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Here it is, another episode of “What I learned from reading Superfoods for Dummies.”


Today, it’s all about the produce. While fresh fruits and vegetables are of course great for your health, choosing those considered superfoods can come with additional benefits.


  • Apples: Glad to see that they’re on the list because they are hands down one of my favorite fruits. Apples are a great source of fiber which can help you feel full for longer. In addition, they are a great source of vitamin C and have been shown to lower blood pressure.


  • Bananas: High in fiber and potassium. They are also a great recovery food after a workout. Peel and eat 15-60 minutes after a run. The carbs will refuel and energize you and the high potassium content will replace all that you lost through sweat (source).
  • Blueberries: High in vitamin C and fiber, low in calories.
  • Cherries: High in vitamin C, potassium, fiber, low in calories. Cherries are a source of the cancer-fighting melatonin. Put over top of chicken for a cherry-filled dinner!
  • Cranberries: As opposed to other fruits they are low in sugar, which therefore make them pretty tart. Many times dried cranberries and cranberry juices in stores have a ton of added sugar to account for this, so tred cautiously. Cranberries themselves are low in calories and fat they have been proven to block bacterial growth.
  • Oranges: Eating a single one will provide you with all of your recommended vitamin C for the day, 4 grams of fiber and at only 80 calories.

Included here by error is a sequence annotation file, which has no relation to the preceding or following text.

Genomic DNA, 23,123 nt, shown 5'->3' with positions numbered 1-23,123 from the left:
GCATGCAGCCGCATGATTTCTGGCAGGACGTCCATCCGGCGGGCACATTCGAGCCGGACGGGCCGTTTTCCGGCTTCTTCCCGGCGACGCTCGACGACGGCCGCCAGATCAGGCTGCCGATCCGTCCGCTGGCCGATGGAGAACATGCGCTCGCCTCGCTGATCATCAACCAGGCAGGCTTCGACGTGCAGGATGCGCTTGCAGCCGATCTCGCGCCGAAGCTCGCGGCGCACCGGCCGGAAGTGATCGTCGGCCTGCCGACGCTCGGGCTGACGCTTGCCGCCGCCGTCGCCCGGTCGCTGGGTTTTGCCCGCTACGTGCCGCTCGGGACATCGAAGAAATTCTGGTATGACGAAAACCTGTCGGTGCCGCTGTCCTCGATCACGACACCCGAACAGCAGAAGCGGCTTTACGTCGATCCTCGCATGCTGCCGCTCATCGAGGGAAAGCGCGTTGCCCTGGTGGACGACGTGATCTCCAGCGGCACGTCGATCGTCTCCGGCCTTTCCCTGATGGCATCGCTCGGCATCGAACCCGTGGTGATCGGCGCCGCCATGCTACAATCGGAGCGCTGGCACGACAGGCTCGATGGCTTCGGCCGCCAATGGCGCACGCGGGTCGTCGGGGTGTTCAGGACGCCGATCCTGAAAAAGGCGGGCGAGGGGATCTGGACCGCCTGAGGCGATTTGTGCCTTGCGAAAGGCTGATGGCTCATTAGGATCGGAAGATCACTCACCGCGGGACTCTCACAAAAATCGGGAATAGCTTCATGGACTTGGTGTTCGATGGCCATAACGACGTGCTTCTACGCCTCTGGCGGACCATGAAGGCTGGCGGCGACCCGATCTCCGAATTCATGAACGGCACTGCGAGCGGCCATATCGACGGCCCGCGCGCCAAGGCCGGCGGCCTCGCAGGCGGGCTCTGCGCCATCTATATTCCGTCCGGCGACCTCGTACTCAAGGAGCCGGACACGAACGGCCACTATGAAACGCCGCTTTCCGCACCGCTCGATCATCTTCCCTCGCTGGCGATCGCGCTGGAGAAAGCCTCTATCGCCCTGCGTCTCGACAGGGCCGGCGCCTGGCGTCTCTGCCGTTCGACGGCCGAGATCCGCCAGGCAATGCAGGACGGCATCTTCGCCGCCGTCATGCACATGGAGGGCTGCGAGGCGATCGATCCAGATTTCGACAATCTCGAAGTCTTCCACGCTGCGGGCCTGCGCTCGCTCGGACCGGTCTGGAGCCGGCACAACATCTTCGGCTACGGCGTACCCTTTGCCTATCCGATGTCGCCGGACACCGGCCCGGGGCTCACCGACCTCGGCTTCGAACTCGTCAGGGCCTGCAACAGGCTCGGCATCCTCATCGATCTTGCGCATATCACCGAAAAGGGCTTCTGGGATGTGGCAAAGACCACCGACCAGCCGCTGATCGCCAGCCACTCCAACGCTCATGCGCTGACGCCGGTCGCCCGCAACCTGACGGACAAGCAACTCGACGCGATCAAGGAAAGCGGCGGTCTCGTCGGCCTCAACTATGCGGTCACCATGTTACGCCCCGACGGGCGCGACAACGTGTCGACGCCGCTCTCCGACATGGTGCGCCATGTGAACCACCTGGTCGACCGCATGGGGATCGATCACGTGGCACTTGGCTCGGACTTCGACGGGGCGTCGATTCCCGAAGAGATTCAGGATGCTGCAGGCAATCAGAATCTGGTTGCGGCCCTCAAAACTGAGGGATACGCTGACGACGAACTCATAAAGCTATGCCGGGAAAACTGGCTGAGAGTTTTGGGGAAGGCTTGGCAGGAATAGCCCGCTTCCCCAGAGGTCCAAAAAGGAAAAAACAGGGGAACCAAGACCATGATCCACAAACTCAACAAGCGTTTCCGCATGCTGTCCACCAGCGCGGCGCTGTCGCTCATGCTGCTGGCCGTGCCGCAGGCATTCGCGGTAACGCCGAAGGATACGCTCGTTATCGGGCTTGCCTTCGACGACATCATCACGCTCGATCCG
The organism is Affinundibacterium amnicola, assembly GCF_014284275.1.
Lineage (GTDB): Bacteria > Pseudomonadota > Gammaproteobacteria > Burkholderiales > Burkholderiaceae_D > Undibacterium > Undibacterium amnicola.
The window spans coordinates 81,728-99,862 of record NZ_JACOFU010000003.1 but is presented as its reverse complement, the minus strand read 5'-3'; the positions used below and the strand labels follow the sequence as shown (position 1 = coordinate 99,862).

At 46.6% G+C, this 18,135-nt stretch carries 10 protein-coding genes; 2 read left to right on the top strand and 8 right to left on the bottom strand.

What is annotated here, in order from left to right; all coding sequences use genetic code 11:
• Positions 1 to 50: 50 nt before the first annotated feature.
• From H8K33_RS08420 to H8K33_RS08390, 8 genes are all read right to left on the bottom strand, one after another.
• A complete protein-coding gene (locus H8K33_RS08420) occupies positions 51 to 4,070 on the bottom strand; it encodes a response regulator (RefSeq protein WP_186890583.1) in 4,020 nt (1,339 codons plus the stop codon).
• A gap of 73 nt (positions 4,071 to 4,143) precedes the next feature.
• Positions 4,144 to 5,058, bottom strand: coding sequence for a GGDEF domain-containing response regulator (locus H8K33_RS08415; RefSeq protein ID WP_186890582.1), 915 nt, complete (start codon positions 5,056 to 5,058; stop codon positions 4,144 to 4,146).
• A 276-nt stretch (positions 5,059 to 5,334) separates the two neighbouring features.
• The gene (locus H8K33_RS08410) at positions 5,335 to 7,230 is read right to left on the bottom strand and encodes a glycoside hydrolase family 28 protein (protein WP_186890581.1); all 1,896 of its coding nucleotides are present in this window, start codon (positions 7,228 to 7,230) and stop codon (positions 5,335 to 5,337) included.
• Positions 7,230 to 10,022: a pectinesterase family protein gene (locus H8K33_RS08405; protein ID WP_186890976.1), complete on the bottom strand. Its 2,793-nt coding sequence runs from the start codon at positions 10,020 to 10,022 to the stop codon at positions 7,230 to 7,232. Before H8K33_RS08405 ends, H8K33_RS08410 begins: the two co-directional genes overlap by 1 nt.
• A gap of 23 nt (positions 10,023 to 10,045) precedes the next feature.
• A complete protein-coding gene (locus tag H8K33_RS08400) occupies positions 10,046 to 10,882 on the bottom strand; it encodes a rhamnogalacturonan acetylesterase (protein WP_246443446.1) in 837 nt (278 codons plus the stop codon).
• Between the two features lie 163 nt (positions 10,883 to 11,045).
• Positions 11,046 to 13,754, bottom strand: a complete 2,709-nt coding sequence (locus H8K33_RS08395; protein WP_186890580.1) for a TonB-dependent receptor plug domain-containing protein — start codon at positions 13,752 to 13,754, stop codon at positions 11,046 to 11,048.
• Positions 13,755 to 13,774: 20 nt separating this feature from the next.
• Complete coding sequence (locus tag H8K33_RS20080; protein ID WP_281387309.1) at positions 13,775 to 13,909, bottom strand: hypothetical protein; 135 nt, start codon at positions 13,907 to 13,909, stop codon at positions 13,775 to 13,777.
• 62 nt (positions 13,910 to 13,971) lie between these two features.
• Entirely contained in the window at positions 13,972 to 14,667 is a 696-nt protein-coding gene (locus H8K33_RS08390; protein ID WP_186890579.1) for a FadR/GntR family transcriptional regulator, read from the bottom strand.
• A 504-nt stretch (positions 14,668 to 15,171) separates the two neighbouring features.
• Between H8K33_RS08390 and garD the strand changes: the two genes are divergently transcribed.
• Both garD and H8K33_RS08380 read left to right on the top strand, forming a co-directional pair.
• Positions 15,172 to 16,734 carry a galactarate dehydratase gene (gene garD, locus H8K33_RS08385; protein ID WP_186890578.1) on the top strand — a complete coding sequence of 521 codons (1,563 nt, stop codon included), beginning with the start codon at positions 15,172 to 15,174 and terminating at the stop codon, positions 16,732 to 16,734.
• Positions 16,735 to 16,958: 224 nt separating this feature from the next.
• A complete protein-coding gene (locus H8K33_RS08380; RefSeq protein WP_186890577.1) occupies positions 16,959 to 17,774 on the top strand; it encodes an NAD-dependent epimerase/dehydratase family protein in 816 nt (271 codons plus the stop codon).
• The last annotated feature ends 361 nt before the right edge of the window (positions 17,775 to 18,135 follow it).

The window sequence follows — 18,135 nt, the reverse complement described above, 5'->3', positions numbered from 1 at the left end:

• Pomegranate: Although eating is a bit tricky (I have yet to learn how to “harvest” the seeds, knows as arils), pomegranate juice is a source of vitamin C and K.  For step by step instructions, visit Iowa Girl Eats to learn how to eat a pomegranate.

One serving of fruit is usually equivalent to 1/2 cup sliced. According to Michelle Obama and her myplate.gov, for a woman my age it’s recommended that I aim for 2 cups per day. I love fruit so this is no problem for me!


  • Avocado: One serving is about 2 tablespoons. Avocados are a great source of healthy fat and aides in absorption of vitamins A, E & K.


  • Carrots: High in fiber, low in calories. Carrots are a source of vitamin A which sharpens eyesight (I’ve never seen a rabbit with glasses so it must be true). Vitamin A also creates white blood cells.
  • Spinach: One full cup is only 7 calories! Grab a few handfuls for your salad and get some vitamin A, E and K along with it. Throw some in the blender for a green smoothie!


(Click here for the recipe for this “Tropical Green Monster Smoothie.”)

  • Tomatoes: Contain lycopenes which have been shown to reduced cardiovascular disease as well as cancer.

One serving of vegetables is equivalent to 1/2 cup sliced, or 1-2 cups of the leafy variety. Myplate.gov says I should aim for 2 1/2 cups each day. That’s a bit trickier to attain, but certainly can be done.

There you have it! Fruits and vegetables filled with good for you cancer-fighting, cell producing, vitamin rich, fiber filled nutrients.

Want a recipe with a bunch of superfoods all in one place? Kristin from Iowa Girl Eats created a “Superfoods Salad with Lemon Vinaigrette.” I cannot wait to try it for myself!

QUESTION OF THE DAY: Is it easier for you to get in the recommended amount of fruits or veggies in your day? What’s your favorite way to eat them?